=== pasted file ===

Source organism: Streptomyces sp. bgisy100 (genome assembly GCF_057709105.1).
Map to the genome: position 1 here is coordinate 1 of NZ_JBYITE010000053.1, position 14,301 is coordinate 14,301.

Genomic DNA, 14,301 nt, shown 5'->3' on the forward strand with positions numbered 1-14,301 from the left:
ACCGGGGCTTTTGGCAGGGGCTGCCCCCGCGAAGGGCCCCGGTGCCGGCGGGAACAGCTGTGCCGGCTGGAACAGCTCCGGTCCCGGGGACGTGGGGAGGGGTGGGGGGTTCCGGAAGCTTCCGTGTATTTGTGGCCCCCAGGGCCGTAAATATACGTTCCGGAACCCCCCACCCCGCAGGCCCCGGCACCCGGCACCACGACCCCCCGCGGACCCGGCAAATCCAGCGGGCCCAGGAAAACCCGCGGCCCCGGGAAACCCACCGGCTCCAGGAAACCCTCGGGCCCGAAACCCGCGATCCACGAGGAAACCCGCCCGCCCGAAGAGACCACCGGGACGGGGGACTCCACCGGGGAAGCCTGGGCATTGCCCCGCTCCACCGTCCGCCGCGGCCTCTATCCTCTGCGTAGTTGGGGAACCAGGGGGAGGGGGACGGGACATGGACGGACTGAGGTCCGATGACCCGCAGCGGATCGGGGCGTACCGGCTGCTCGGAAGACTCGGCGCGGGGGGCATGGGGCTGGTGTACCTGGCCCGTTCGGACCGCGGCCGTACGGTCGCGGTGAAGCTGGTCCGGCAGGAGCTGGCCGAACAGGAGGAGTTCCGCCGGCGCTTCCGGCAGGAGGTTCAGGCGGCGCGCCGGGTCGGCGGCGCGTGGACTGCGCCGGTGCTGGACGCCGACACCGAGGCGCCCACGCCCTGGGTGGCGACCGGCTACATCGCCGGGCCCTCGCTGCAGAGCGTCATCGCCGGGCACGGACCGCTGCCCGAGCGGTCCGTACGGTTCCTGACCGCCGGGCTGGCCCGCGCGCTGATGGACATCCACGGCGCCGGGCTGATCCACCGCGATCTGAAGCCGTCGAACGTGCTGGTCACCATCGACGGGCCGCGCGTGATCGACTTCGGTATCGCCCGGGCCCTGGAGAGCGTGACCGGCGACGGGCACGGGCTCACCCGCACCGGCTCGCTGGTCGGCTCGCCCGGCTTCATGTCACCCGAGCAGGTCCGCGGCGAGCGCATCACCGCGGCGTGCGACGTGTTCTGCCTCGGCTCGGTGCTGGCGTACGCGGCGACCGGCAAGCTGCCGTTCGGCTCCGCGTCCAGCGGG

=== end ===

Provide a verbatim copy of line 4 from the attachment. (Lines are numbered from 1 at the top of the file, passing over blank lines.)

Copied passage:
ACCGGGGCTTTTGGCAGGGGCTGCCCCCGCGAAGGGCCCCGGTGCCGGCGGGAACAGCTGTGCCGGCTGGAACAGCTCCGGTCCCGGGGACGTGGGGAGGGGTGGGGGGTTCCGGAAGCTTCCGTGTATTTGTGGCCCCCAGGGCCGTAAATATACGTTCCGGAACCCCCCACCCCGCAGGCCCCGGCACCCGGCACCACGACCCCCCGCGGACCCGGCAAATCCAGCGGGCCCAGGAAAACCCGCGGCCCCGGGAAACCCACCGGCTCCAGGAAACCCTCGGGCCCGAAACCCGCGATCCACGAGGAAACCCGCCCGCCCGAAGAGACCACCGGGACGGGGGACTCCACCGGGGAAGCCTGGGCATTGCCCCGCTCCACCGTCCGCCGCGGCCTCTATCCTCTGCGTAGTTGGGGAACCAGGGGGAGGGGGACGGGACATGGACGGACTGAGGTCCGATGACCCGCAGCGGATCGGGGCGTACCGGCTGCTCGGAAGACTCGGCGCGGGGGGCATGGGGCTGGTGTACCTGGCCCGTTCGGACCGCGGCCGTACGGTCGCGGTGAAGCTGGTCCGGCAGGAGCTGGCCGAACAGGAGGAGTTCCGCCGGCGCTTCCGGCAGGAGGTTCAGGCGGCGCGCCGGGTCGGCGGCGCGTGGACTGCGCCGGTGCTGGACGCCGACACCGAGGCGCCCACGCCCTGGGTGGCGACCGGCTACATCGCCGGGCCCTCGCTGCAGAGCGTCATCGCCGGGCACGGACCGCTGCCCGAGCGGTCCGTACGGTTCCTGACCGCCGGGCTGGCCCGCGCGCTGATGGACATCCACGGCGCCGGGCTGATCCACCGCGATCTGAAGCCGTCGAACGTGCTGGTCACCATCGACGGGCCGCGCGTGATCGACTTCGGTATCGCCCGGGCCCTGGAGAGCGTGACCGGCGACGGGCACGGGCTCACCCGCACCGGCTCGCTGGTCGGCTCGCCCGGCTTCATGTCACCCGAGCAGGTCCGCGGCGAGCGCATCACCGCGGCGTGCGACGTGTTCTGCCTCGGCTCGGTGCTGGCGTACGCGGCGACCGGCAAGCTGCCGTTCGGCTCCGCGTCCAGCGGG